On an evening six years ago in the exclusive Bay Area hamlet of Tiburon, Micheline Aharonian Marcom was having dinner with her husband, David, and two of his close friends from Istanbul. They were having a lovely time at Guaymas restaurant--good food and conversation and plenty of laughter.
Then Marcom, who is half Armenian, brought up the Armenian genocide. A chill rushed over their table like a biting wind coming off the San Francisco Bay.
"At that moment it was like a giant chasm opened up in the middle of the table," said Marcom, author of the recently released "Three Apples Fell From Heaven" (Riverhead Books), a provocative novel about the genocide.
The Turkish woman erupted in anger.
"She went on this tirade like most Turks do," said Marcom, 33, who grew up in Sherman Oaks. "She said all the usual stuff. 'There was a civil war. It was not genocide. Many Turks died too.'
"All I knew was she was wrong, but I didn't know much more than that. I couldn't back it up. There was a lot of shame for me at that moment."
Not long after that, inspired by the sweet remembrance of her grandmother and the bitter taste of the dinner in Tiburon, Marcom immersed herself in the history of the genocide. She read every survivor's account she could get her eyes on. She read historical accounts, including the memoirs of Henry Morgenthau, the United States ambassador to Turkey during World War I, who graphically described the atrocities that killed more than a million Armenians. She read literature on the genocide and the Holocaust.
After poring through it all, she decided to write a novel.
Little in the way of fiction has been written about the genocide. The most famous work is Austrian writer Franz Werfel's 1933 classic "The Forty Days of Musa Dagh," a story of how a small band of Armenians held out against a contingent of Turkish forces. Last year's "Forgotten Fires," a historical novel about the genocide by Ross Bagdaserian, was a finalist for both the National Book Awards and the Los Angeles Times Book Awards.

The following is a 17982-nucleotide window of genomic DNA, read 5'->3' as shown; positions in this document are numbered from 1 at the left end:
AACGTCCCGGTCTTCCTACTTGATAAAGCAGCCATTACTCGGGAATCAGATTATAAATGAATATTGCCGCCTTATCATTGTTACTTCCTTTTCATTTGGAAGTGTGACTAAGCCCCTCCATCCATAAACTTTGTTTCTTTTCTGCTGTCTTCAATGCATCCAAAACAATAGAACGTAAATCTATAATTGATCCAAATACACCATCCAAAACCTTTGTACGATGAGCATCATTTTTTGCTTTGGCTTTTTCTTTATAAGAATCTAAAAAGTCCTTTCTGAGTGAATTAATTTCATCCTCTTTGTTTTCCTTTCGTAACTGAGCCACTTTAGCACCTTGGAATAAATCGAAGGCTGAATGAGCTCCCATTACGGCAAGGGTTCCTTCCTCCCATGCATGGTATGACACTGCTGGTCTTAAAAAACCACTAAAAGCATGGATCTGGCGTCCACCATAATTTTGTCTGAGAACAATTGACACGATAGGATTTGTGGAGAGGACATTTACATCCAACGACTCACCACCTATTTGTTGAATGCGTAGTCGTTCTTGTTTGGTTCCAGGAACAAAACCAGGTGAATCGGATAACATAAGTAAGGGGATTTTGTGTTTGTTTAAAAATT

Marcom felt the pressure of writing a novel about such a horrific event. "How do you write about genocide in a way that doesn't make it sentimental?" she asked recently while sipping a cafe au lait and munching on a baguette at Cafe Fanny in Berkeley. "I wondered how I was going to represent the genocide."
In addition to wanting the book to be a success on a personal level, Marcom was burdened by the responsibility she felt she owed to those who died and to those who survived. Most of all she wanted to make it right for her grandmother, Anaguil, who died when Marcom was 9 but who infused the author with her spirit.
The novel, whose title comes from an old Armenian saying--"Three apples fell from heaven, one for the storyteller, one for the listener, and one for the eavesdropper"--is not a classic narrative. There is no one voice. It is a series of vignettes. Some tied together, some not. Some tender, some utterly brutal.
The main character is Anaguil, based loosely on her grandmother.
In 1997, Marcom wrote the opening vignette of the novel. It begins, "Rumor tells stories, this is the story she writes. Don't believe her, she's a liar of the first order."